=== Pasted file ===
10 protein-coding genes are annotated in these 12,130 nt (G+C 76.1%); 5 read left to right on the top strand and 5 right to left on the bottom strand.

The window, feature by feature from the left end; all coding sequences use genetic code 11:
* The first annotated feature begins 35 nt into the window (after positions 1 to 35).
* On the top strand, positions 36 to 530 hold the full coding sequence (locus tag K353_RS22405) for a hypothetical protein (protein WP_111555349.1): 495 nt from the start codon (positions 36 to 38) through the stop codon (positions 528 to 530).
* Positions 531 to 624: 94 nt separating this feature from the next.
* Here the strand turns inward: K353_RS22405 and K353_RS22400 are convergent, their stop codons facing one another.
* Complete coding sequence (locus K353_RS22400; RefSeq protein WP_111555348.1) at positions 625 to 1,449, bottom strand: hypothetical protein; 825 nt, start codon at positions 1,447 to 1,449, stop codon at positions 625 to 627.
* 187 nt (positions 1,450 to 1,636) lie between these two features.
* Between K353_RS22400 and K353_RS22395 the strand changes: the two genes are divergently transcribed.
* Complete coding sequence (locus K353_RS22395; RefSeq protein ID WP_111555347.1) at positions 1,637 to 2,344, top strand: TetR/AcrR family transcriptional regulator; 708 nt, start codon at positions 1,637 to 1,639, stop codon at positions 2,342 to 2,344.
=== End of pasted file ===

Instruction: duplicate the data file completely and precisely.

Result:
10 protein-coding genes are annotated in these 12,130 nt (G+C 76.1%); 5 read left to right on the top strand and 5 right to left on the bottom strand.

The window, feature by feature from the left end; all coding sequences use genetic code 11:
* The first annotated feature begins 35 nt into the window (after positions 1 to 35).
* On the top strand, positions 36 to 530 hold the full coding sequence (locus tag K353_RS22405) for a hypothetical protein (protein WP_111555349.1): 495 nt from the start codon (positions 36 to 38) through the stop codon (positions 528 to 530).
* Positions 531 to 624: 94 nt separating this feature from the next.
* Here the strand turns inward: K353_RS22405 and K353_RS22400 are convergent, their stop codons facing one another.
* Complete coding sequence (locus K353_RS22400; RefSeq protein WP_111555348.1) at positions 625 to 1,449, bottom strand: hypothetical protein; 825 nt, start codon at positions 1,447 to 1,449, stop codon at positions 625 to 627.
* 187 nt (positions 1,450 to 1,636) lie between these two features.
* Between K353_RS22400 and K353_RS22395 the strand changes: the two genes are divergently transcribed.
* Complete coding sequence (locus K353_RS22395; RefSeq protein ID WP_111555347.1) at positions 1,637 to 2,344, top strand: TetR/AcrR family transcriptional regulator; 708 nt, start codon at positions 1,637 to 1,639, stop codon at positions 2,342 to 2,344.